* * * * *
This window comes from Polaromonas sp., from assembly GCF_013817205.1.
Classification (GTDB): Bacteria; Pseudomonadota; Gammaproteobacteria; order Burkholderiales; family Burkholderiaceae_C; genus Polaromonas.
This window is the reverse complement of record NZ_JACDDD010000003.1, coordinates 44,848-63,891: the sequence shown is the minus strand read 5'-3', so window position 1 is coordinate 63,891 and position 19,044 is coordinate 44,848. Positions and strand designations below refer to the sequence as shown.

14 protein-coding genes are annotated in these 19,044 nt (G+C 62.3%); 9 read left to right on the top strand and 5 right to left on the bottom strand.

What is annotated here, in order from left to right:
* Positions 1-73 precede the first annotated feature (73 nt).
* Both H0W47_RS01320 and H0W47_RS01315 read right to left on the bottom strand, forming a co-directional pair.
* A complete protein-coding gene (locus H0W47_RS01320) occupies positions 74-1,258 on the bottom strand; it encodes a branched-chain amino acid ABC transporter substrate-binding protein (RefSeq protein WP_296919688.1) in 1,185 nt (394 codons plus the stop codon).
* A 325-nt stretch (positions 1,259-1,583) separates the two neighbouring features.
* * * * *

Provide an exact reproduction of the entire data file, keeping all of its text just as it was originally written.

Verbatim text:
This window comes from Polaromonas sp., from assembly GCF_013817205.1.
Classification (GTDB): Bacteria; Pseudomonadota; Gammaproteobacteria; order Burkholderiales; family Burkholderiaceae_C; genus Polaromonas.
This window is the reverse complement of record NZ_JACDDD010000003.1, coordinates 44,848-63,891: the sequence shown is the minus strand read 5'-3', so window position 1 is coordinate 63,891 and position 19,044 is coordinate 44,848. Positions and strand designations below refer to the sequence as shown.

14 protein-coding genes are annotated in these 19,044 nt (G+C 62.3%); 9 read left to right on the top strand and 5 right to left on the bottom strand.

What is annotated here, in order from left to right:
* Positions 1-73 precede the first annotated feature (73 nt).
* Both H0W47_RS01320 and H0W47_RS01315 read right to left on the bottom strand, forming a co-directional pair.
* A complete protein-coding gene (locus H0W47_RS01320) occupies positions 74-1,258 on the bottom strand; it encodes a branched-chain amino acid ABC transporter substrate-binding protein (RefSeq protein WP_296919688.1) in 1,185 nt (394 codons plus the stop codon).
* A 325-nt stretch (positions 1,259-1,583) separates the two neighbouring features.